No, it's not what you're thinking!
After some protracted effort, I finally managed to finish off my Japanese chisels, recently acquired from Workshop Heaven. It's been a bit of an uphill struggle to sort out the backs...the bevels were fine, but the backs caused a problem. I was told by Matthew that the heat treatment of the steel causes a minute 'bump' to form just behind the edge, shown in the ringed circle. It's easy to see it by holding a rule against the back and then squinting along with a light behind. I tried 100g sandpaper glued to glass and mdf but it was still there and try as I might, I couldn't seem to get rid of it. The 3M papers on float glass were excellent in refining the surface, but the grades I had available were too fine so I thought I'd give it a shot with a couple of coarser papers, 60 and 40micron PSA. I stuck these to some more 10mm glass and within around fifteen minutes, the problems I'd encountered were gone...a dead flat back was produced.
What's interesting though is that these chisels are really quite crudely made, showing the legacy of hand forging and grinding. If you look at the bevel on the 30mm Orie Nomi, you'll see that it's not been ground square by the maker as the bright shiny bit is where I prepared it on the 3M papers with the Kell III guide, which is guaranteed to produce a square edge. (The black triangle is just a marker pen so I could see progress)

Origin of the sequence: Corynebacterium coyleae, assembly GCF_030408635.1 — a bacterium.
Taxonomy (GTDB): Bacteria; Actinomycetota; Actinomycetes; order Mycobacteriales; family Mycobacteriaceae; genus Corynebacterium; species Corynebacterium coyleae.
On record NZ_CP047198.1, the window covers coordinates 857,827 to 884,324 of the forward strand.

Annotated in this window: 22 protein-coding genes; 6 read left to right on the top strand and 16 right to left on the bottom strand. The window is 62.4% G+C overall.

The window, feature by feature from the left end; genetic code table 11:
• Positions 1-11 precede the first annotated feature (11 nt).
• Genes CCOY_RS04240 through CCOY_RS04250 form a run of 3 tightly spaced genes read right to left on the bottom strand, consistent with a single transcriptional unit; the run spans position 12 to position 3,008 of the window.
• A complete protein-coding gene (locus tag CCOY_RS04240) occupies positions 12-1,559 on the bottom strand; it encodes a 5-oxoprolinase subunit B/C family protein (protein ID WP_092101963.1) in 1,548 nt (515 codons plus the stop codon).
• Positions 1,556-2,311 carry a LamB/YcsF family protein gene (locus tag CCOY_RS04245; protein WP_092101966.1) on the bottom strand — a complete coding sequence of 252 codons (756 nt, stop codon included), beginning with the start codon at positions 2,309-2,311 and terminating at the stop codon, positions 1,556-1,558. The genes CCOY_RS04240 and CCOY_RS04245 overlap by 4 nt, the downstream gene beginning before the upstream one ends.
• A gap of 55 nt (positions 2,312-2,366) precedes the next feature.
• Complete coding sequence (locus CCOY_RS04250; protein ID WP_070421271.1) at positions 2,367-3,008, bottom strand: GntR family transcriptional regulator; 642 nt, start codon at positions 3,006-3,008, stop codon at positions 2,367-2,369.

Purists though, may well be gagging into your morning coffee if you have a look at the section of steel behind the blades...that's been ground away as well! This has been done for two reasons, firstly to give clearance when mounting in the Kell III and secondly to maintain a dead flat surface as the blade is moved back and forth over the float glass. If it hadn't been ground, then as the heel of the chisel meets the edge of the glass it'll lift the blade (or chip the edge) further exacerbating an already existing bump...
...definitely not required!